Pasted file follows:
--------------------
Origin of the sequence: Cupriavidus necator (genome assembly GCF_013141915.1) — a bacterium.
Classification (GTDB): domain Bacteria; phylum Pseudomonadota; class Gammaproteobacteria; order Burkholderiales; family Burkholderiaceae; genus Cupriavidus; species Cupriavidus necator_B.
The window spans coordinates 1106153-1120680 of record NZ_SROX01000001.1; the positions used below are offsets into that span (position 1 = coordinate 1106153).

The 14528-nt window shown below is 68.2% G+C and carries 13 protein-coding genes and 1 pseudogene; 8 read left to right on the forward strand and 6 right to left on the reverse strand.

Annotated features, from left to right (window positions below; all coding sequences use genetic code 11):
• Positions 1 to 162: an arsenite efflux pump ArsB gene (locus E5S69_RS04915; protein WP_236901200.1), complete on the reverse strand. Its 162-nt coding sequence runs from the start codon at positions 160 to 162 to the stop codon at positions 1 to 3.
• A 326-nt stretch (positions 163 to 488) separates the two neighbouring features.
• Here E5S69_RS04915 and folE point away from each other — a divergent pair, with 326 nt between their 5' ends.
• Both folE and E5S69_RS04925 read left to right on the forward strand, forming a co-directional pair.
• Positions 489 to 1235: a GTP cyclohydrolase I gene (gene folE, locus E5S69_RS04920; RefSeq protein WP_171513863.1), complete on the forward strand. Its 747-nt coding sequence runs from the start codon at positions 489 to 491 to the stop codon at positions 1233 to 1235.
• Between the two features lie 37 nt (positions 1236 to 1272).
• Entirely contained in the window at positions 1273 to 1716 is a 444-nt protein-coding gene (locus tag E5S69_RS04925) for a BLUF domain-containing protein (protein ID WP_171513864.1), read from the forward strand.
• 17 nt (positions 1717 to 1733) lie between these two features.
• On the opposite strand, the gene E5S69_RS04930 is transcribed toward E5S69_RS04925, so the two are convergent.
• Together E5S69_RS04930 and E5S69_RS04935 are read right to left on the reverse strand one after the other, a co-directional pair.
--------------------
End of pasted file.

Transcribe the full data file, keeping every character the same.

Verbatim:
Origin of the sequence: Cupriavidus necator (genome assembly GCF_013141915.1) — a bacterium.
Classification (GTDB): domain Bacteria; phylum Pseudomonadota; class Gammaproteobacteria; order Burkholderiales; family Burkholderiaceae; genus Cupriavidus; species Cupriavidus necator_B.
The window spans coordinates 1106153-1120680 of record NZ_SROX01000001.1; the positions used below are offsets into that span (position 1 = coordinate 1106153).

The 14528-nt window shown below is 68.2% G+C and carries 13 protein-coding genes and 1 pseudogene; 8 read left to right on the forward strand and 6 right to left on the reverse strand.

Annotated features, from left to right (window positions below; all coding sequences use genetic code 11):
• Positions 1 to 162: an arsenite efflux pump ArsB gene (locus E5S69_RS04915; protein WP_236901200.1), complete on the reverse strand. Its 162-nt coding sequence runs from the start codon at positions 160 to 162 to the stop codon at positions 1 to 3.
• A 326-nt stretch (positions 163 to 488) separates the two neighbouring features.
• Here E5S69_RS04915 and folE point away from each other — a divergent pair, with 326 nt between their 5' ends.
• Both folE and E5S69_RS04925 read left to right on the forward strand, forming a co-directional pair.
• Positions 489 to 1235: a GTP cyclohydrolase I gene (gene folE, locus E5S69_RS04920; RefSeq protein WP_171513863.1), complete on the forward strand. Its 747-nt coding sequence runs from the start codon at positions 489 to 491 to the stop codon at positions 1233 to 1235.
• Between the two features lie 37 nt (positions 1236 to 1272).
• Entirely contained in the window at positions 1273 to 1716 is a 444-nt protein-coding gene (locus tag E5S69_RS04925) for a BLUF domain-containing protein (protein ID WP_171513864.1), read from the forward strand.
• 17 nt (positions 1717 to 1733) lie between these two features.
• On the opposite strand, the gene E5S69_RS04930 is transcribed toward E5S69_RS04925, so the two are convergent.
• Together E5S69_RS04930 and E5S69_RS04935 are read right to left on the reverse strand one after the other, a co-directional pair.